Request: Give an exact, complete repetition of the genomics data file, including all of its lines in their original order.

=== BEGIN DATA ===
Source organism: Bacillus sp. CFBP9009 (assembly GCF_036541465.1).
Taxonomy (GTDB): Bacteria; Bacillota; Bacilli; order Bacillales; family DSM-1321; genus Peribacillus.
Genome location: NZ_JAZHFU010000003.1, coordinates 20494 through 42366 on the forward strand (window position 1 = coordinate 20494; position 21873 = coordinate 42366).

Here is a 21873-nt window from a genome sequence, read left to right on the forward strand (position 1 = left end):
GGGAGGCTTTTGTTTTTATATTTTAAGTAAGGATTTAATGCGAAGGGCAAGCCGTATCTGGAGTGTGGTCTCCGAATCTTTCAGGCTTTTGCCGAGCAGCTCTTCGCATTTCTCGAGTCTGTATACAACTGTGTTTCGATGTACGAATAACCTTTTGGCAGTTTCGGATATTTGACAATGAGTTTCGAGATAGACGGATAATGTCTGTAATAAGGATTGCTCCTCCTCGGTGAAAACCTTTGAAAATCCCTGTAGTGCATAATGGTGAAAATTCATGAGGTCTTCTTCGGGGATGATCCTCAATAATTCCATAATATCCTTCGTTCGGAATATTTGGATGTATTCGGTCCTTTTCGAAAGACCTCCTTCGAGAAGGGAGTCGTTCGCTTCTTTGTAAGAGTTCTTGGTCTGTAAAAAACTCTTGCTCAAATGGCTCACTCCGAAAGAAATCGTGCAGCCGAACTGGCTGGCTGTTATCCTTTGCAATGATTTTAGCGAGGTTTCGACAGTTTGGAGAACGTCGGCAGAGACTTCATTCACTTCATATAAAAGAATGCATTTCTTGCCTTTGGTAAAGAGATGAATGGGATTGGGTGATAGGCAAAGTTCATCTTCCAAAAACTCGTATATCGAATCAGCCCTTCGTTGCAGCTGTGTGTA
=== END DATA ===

Source organism: Bacillus sp. CFBP9009 (assembly GCF_036541465.1).
Taxonomy (GTDB): Bacteria; Bacillota; Bacilli; order Bacillales; family DSM-1321; genus Peribacillus.
Genome location: NZ_JAZHFU010000003.1, coordinates 20494 through 42366 on the forward strand (window position 1 = coordinate 20494; position 21873 = coordinate 42366).

Here is a 21873-nt window from a genome sequence, read left to right on the forward strand (position 1 = left end):
GGGAGGCTTTTGTTTTTATATTTTAAGTAAGGATTTAATGCGAAGGGCAAGCCGTATCTGGAGTGTGGTCTCCGAATCTTTCAGGCTTTTGCCGAGCAGCTCTTCGCATTTCTCGAGTCTGTATACAACTGTGTTTCGATGTACGAATAACCTTTTGGCAGTTTCGGATATTTGACAATGAGTTTCGAGATAGACGGATAATGTCTGTAATAAGGATTGCTCCTCCTCGGTGAAAACCTTTGAAAATCCCTGTAGTGCATAATGGTGAAAATTCATGAGGTCTTCTTCGGGGATGATCCTCAATAATTCCATAATATCCTTCGTTCGGAATATTTGGATGTATTCGGTCCTTTTCGAAAGACCTCCTTCGAGAAGGGAGTCGTTCGCTTCTTTGTAAGAGTTCTTGGTCTGTAAAAAACTCTTGCTCAAATGGCTCACTCCGAAAGAAATCGTGCAGCCGAACTGGCTGGCTGTTATCCTTTGCAATGATTTTAGCGAGGTTTCGACAGTTTGGAGAACGTCGGCAGAGACTTCATTCACTTCATATAAAAGAATGCATTTCTTGCCTTTGGTAAAGAGATGAATGGGATTGGGTGATAGGCAAAGTTCATCTTCCAAAAACTCGTATATCGAATCAGCCCTTCGTTGCAGCTGTGTGTA